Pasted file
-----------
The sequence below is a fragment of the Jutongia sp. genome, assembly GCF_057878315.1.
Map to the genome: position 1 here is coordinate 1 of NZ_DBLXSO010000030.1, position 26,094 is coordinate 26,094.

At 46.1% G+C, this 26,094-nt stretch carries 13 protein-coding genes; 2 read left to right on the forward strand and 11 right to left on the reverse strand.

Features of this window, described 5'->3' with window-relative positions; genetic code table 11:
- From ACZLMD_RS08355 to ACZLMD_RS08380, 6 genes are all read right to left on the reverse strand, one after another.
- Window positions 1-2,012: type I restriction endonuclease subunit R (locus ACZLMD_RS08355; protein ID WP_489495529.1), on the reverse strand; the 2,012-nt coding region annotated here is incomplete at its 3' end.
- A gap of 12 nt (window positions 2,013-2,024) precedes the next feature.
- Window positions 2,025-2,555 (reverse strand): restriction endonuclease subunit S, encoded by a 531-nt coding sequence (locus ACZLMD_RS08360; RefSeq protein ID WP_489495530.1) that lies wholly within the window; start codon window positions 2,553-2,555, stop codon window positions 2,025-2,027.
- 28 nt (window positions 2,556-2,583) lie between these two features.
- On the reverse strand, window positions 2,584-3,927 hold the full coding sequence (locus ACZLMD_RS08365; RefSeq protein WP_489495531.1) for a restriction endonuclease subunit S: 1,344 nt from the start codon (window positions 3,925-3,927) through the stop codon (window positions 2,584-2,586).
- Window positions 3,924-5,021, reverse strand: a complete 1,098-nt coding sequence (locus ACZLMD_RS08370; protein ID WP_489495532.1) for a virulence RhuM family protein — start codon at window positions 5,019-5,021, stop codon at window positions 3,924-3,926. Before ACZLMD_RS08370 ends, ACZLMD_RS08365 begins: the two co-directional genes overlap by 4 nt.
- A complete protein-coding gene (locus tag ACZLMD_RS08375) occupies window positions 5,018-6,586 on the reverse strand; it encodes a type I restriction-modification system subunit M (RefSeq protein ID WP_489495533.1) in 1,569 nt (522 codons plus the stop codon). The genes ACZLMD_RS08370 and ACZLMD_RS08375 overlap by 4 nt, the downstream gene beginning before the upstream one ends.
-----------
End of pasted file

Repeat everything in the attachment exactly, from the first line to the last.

The sequence below is a fragment of the Jutongia sp. genome, assembly GCF_057878315.1.
Map to the genome: position 1 here is coordinate 1 of NZ_DBLXSO010000030.1, position 26,094 is coordinate 26,094.

At 46.1% G+C, this 26,094-nt stretch carries 13 protein-coding genes; 2 read left to right on the forward strand and 11 right to left on the reverse strand.

Features of this window, described 5'->3' with window-relative positions; genetic code table 11:
- From ACZLMD_RS08355 to ACZLMD_RS08380, 6 genes are all read right to left on the reverse strand, one after another.
- Window positions 1-2,012: type I restriction endonuclease subunit R (locus ACZLMD_RS08355; protein ID WP_489495529.1), on the reverse strand; the 2,012-nt coding region annotated here is incomplete at its 3' end.
- A gap of 12 nt (window positions 2,013-2,024) precedes the next feature.
- Window positions 2,025-2,555 (reverse strand): restriction endonuclease subunit S, encoded by a 531-nt coding sequence (locus ACZLMD_RS08360; RefSeq protein ID WP_489495530.1) that lies wholly within the window; start codon window positions 2,553-2,555, stop codon window positions 2,025-2,027.
- 28 nt (window positions 2,556-2,583) lie between these two features.
- On the reverse strand, window positions 2,584-3,927 hold the full coding sequence (locus ACZLMD_RS08365; RefSeq protein WP_489495531.1) for a restriction endonuclease subunit S: 1,344 nt from the start codon (window positions 3,925-3,927) through the stop codon (window positions 2,584-2,586).
- Window positions 3,924-5,021, reverse strand: a complete 1,098-nt coding sequence (locus ACZLMD_RS08370; protein ID WP_489495532.1) for a virulence RhuM family protein — start codon at window positions 5,019-5,021, stop codon at window positions 3,924-3,926. Before ACZLMD_RS08370 ends, ACZLMD_RS08365 begins: the two co-directional genes overlap by 4 nt.
- A complete protein-coding gene (locus tag ACZLMD_RS08375) occupies window positions 5,018-6,586 on the reverse strand; it encodes a type I restriction-modification system subunit M (RefSeq protein ID WP_489495533.1) in 1,569 nt (522 codons plus the stop codon). The genes ACZLMD_RS08370 and ACZLMD_RS08375 overlap by 4 nt, the downstream gene beginning before the upstream one ends.